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Please take a moment to read the FAQ below, as it has the answers to the most common questions about Rescuezilla. If you don't find the answer here, please search the Rescuezilla limitations and GitHub issues.

Rescuezilla an actively developed version of an old application named Redo Backup and Recovery. Rescuezilla provides world-class support to as many users as possible. The official Rescuezilla Sourceforge forum is used to provide Rescuezilla support. Please read the information below before posting.

Frequently Asked Questions

Q: How do I restore individual partition(s)?

A: Rescuezilla is currently only suitable for backup and restore of whole hard drives. It is not yet well-suited for restoring single partitions individually, as might be desired for users with dual-boot systems. Even with this limitation Rescuezilla is still useful for many end-users. The tracking number for this task is #46 and it will be completed for Rescuezilla v1.0.7 (should be released in mid-October 2020).

Q: I want to surgically move a partition from one drive to another. Is Rescuezilla suitable for me?

A: No, absolutely not. Again, as stated in the Rescuezilla limitations page, Rescuezilla currently only officially supports backing up and restoring entire disks. Individual partition backup and restore is very immature right now and is not recommended. Rescuezilla v1.0.7 will improve this.

Q: Is Rescuezilla a drop-in replacement to Clonezilla?

A: No, not yet. However, Rescuezilla v1.0.7 will support the image format used by Clonezilla. This will mean backups created by Clonezilla will be able to be restored with Rescuezilla (and vice versa). The tracking number for this task is #4. Please support Rescuezilla by contributing $1/month on the crowdfunding website Patreon to support the implementation of this feature (and many others).

Q: Can I restore a backup to a smaller drive?

A: No, Rescuezilla currently does not support this. Rescuezilla v1.0.6 only supports restoring backups to a drive of equal or greater size.

Q: Does Rescuezilla support EFI?

A: Yes, since v1.0.6 the 64-bit version of Rescuezilla can boot on any EFI-only machine (including with Secure Boot enabled), and both Rescuezilla 32-bit and 64-bit can boot on legacy PC-BIOS machines. Rescuezilla can safely backup and restore all fileystems on GPT formatted disks often used with EFI systems, as well all filesystems on traditional DOS (MBR) formatted disks.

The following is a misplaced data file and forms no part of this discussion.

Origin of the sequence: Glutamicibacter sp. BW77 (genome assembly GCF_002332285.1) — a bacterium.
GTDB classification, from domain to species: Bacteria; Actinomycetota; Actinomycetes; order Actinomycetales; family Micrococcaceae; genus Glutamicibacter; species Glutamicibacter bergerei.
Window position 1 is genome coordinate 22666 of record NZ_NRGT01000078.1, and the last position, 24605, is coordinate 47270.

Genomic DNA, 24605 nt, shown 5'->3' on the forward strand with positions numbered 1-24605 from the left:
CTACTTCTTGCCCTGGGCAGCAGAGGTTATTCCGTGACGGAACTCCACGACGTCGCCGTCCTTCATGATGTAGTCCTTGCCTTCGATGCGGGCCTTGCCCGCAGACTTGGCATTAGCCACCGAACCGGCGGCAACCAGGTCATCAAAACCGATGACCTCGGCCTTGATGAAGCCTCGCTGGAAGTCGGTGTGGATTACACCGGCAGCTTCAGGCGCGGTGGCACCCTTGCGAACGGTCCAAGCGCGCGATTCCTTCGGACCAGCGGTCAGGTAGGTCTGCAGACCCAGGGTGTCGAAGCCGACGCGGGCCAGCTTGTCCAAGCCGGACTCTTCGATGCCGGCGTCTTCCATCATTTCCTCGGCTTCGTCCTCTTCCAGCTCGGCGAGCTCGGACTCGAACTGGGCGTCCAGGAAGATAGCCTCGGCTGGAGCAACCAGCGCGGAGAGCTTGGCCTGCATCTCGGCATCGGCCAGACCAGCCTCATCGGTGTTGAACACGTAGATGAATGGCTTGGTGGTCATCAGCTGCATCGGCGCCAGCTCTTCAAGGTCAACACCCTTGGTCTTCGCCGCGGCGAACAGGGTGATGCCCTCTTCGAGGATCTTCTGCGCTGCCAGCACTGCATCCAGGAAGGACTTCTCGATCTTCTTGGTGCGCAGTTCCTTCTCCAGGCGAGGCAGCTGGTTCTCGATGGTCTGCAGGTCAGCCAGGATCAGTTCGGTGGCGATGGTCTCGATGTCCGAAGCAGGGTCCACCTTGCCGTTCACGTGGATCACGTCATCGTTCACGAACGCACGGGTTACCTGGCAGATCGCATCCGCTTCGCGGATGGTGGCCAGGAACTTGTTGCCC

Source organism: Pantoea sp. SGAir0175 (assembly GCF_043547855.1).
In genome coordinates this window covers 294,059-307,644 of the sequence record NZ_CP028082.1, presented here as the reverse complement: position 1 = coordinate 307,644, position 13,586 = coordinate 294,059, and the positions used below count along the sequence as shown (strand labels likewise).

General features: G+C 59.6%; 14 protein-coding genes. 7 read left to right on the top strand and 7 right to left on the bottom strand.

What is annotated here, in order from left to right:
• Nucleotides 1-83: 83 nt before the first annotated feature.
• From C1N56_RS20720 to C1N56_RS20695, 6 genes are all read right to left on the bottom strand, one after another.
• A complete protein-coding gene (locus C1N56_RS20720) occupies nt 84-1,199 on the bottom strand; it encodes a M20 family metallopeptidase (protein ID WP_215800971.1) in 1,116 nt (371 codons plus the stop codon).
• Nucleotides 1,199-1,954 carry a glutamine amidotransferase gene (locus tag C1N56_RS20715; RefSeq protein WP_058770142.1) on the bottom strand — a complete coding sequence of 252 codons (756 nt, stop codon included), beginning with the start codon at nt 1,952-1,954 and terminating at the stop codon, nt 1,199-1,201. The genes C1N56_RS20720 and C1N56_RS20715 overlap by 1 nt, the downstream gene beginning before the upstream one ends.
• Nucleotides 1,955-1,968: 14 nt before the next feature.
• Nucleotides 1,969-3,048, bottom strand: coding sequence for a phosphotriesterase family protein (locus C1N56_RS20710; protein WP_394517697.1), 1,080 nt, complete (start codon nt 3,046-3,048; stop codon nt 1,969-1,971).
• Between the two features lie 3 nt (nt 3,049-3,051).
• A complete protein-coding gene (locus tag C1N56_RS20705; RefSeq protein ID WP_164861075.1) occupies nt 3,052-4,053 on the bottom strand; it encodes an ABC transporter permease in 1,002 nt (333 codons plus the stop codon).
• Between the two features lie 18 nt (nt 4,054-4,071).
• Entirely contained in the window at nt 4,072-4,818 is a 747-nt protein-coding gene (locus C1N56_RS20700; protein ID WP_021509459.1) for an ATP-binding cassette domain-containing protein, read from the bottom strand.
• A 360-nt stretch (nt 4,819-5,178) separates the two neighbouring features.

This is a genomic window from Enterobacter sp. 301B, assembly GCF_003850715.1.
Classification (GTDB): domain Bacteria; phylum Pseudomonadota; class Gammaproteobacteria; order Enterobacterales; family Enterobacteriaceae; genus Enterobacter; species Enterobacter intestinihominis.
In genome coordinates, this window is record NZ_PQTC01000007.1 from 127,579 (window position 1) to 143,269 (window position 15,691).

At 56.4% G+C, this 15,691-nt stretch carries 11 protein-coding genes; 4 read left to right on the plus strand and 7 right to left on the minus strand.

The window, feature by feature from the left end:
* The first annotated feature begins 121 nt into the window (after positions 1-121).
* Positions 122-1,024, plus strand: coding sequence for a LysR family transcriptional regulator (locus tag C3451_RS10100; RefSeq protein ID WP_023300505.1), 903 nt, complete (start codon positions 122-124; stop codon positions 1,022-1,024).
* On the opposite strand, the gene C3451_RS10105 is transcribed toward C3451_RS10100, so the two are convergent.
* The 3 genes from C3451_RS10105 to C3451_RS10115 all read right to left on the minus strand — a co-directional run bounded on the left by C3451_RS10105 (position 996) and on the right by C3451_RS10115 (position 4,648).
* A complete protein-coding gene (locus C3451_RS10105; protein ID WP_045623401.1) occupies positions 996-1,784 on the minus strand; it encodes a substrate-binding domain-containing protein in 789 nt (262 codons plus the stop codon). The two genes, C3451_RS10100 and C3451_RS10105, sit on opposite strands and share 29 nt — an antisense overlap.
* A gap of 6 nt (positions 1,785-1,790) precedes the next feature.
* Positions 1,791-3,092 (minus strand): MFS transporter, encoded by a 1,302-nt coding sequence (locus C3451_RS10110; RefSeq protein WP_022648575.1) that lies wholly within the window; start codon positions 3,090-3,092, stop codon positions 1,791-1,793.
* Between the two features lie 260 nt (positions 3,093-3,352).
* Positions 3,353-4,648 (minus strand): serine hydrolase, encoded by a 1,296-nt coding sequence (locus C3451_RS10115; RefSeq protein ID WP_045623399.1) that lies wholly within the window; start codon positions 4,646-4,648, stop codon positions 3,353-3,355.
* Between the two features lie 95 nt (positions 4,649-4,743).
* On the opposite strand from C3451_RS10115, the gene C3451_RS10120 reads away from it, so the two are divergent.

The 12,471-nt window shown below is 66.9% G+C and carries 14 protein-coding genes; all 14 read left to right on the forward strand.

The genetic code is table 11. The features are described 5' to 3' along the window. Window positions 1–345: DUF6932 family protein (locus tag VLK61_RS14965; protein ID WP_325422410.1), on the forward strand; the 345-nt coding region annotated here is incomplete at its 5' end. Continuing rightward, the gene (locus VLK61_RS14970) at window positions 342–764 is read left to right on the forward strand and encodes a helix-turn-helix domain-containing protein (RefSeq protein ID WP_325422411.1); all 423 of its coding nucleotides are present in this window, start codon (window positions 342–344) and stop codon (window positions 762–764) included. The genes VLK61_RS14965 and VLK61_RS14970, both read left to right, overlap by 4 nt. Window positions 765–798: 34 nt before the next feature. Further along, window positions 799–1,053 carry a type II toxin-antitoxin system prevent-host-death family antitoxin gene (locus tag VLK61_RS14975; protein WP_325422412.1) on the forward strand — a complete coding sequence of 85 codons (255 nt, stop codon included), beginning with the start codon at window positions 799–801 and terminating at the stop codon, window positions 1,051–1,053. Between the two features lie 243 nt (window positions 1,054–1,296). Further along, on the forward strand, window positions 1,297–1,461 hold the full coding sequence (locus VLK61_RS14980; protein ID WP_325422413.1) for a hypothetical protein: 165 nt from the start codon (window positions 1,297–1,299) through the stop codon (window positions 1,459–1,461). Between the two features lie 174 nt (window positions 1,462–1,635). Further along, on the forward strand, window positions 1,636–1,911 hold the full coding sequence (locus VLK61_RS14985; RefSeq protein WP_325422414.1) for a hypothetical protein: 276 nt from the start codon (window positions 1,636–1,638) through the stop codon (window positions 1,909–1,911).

Q: Is Rescuezilla related to Redo Rescue?

A: Kind of. Both are independent projects but originally built upon the same base. Rescuezilla is a methodical revival an old application named Redo Backup and Recovery which was abandoned by its original author between 2012 and 2020 (leaving hundreds of open forum threads including many users struggling to restore important data without any support being provided). Since the initial release in November 2019, the Rescuezilla developer has systematically unified a number of unofficial customized Redo Backup and Recovery versions (including language translations) into a single version that, after many attempts to contact the original author with the changes, was reluctantly released under the new name “Rescuezilla”. The Rescuezilla developer continues to release new versions to provide new features, bug fixes, backwards compatibility, and user support for everybody to benefit from, including a major upgrade planned for v1.0.7.

In June 2020, the original Redo Backup and Recovery author suddenly resurfaced after a 7.5 year absence and released a new version named “Redo Rescue” with some features that were planned for Rescuezilla v1.0.7. The original author deleted all of the user-support that Rescuezilla was systematically providing to the hundreds of open forum threads. Despite this, Rescuezilla will continue to be actively developed, and from v1.0.7, Rescuezilla will always maintain complete feature parity and restore compatibility with Redo Rescue, in addition to the already planned Clonezilla image format support and other Rescuezilla-specific enhancements and improvements.

Q: Rescuezilla v1.0.6 64-bit takes a long time to shutdown. How do I fix this?

A: Sorry for any inconvenience. This situation has been fixed in Rescuezilla v1.0.6.1.

Q: Rescuezilla backup and restore is running VERY slow for me. How do I fix this?

A: On machines with 16GB of RAM or greater, backup/restore speeds become intolerably slow when using the 32-bit version of Resecuezilla. On machines 64-bit machines with 16GB of RAM or greater, always use the 64-bit version of Rescuezilla.

Q: Does Rescuezilla support Mac?

A: Yes, since v1.0.6 the 64-bit version of Rescuezilla can boot on all Intel-based Mac's, and Rescuezilla is always able to backup and restore all hard disks without issue. Rescuezilla does not yet support “filesystem-aware” backup of the APFS filesystem (which is used since macOS High Sierra). This means for APFS filesystems Rescuezilla copies both free space and used space, resulting in a larger backup image. A future version of Rescuezilla will add filesystem-aware APFS support. The tracking number for this task is #65.

Q: I restored my Linux backup using Rescuezilla. It boots past the GRUB bootloader fully, but the Linux boot gets stuck at "Rescue Mode" login prompt. How do I fix this?

A: For modern systemd Linux environments (such as Ubuntu 18.04), the partitions listed in the /etc/fstab file must be present for the system to complete booting. This means if the hard drive environment does not match exactly, the system will enter Rescue Mode until the /etc/fstab is modified to only refer to the drives which are present in the system.